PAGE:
Research Highlights


Research Highlights

Research Highlights

EE Prof. Kim, SangHyeon’s team, develops display using 3D integration techniques, promising applications on next generation displays

EE Prof. Kim, SangHyeon’s team, develops display using 3D integration techniques, promising applications on next generation high resolution displays


[ Prof. Kim, SangHyeon, Ju Hyeok Park (P.H.D candidate), Dr. Dae-myeong Geum, Woo Jin Baek (P.H.D candidate), From left]


KAIST EE Prof. Kim, SangHyeon’s research team has successfully developed a 1600-PPI MicroLED display by utilizing monolithic 3D integration techniques, as announced.

(*monolithic 3D integration: dubbed the ultimate 3D integration tech, wherein after the lower-layer devices, the upper layer’s thin film is created and stacking proceeds sequentially so as to maximize the upper-lower device alignment)

(* PPI: pixels per inch)


KAIST EE Prof. Kim, SangHyeon Kim’s research team members Ju Hyeok Park and Dr. Dae-myeong Geum led the work as co-first authors, collaborating with Woo Jin Baek from the same research lab and Dr. Johnson Shieh from Jasper Display in Taiwan. Their joint work has been presented at the “semiconductor Olympics”, the 2022 IEEE Symposium on VLSI Technology & Circuits. (Paper: Monolithic 3D sequential integration realizing 1600-PPI red micro-LED display on Si CMOS driver IC)

MicroLED devices using inorganic-based III-V compound semiconductors are gaining attention as core candidates for next-generation ultra-high resolution displays that are growing rapidly in demand. MicroLEDs offer advantages over current OLED and LCD displays widely used in modern TVs and mobile devices with features such as high luminance and contrast ratio, and a longer pixel life.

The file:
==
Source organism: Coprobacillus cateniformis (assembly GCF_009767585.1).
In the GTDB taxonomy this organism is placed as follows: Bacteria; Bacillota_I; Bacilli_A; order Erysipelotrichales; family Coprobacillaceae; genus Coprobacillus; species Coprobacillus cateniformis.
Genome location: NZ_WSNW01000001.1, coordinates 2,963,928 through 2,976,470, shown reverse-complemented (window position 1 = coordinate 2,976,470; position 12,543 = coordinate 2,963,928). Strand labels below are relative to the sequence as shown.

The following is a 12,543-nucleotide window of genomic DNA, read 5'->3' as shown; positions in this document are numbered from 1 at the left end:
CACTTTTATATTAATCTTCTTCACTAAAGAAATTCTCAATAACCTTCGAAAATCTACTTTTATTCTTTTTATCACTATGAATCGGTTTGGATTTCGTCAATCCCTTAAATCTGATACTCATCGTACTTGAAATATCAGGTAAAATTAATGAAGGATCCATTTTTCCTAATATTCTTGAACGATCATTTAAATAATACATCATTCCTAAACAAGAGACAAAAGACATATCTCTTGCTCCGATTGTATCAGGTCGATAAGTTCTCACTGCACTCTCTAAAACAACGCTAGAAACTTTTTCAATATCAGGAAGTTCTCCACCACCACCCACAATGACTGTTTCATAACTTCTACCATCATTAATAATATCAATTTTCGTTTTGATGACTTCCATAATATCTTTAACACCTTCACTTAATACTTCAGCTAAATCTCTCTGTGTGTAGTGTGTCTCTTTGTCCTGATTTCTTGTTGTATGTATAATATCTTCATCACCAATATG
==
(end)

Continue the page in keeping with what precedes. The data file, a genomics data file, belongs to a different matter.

(*III-V compound semiconductors: Semiconductors comprising of compounds of Group III and Group V elements in the periodic table, offering excellent charge transport and light characteristics)


A monolithic 3D integration of red light-emitting LEDs on a Si CMOS circuit board was applied to solve the issues present in existing device technology. A demonstration of high-resolution display was made successful through continuous semiconductor processes on the wafer. Through this process, the LED semiconductor display layer was designed to reduce the thickness of the active layer for light emission to 1/3 and greatly reduce the challenges of the etching process required for pixel formation. In addition, to prevent performance degradation of the lower display driving circuit, the research team was able to maintain the performance of the lower Driver IC even after the integration of the upper layer by using ultra-low temperature processes such as wafer bonding that integrates the upper III-V layer below 350 C.

By successfully implementing state-of-the-art resolution of 1600-PPI MicroLED display using a monolithic 3D integration of red LEDs, this result is expected pave way for the next-generation ultra-high resolution displays.

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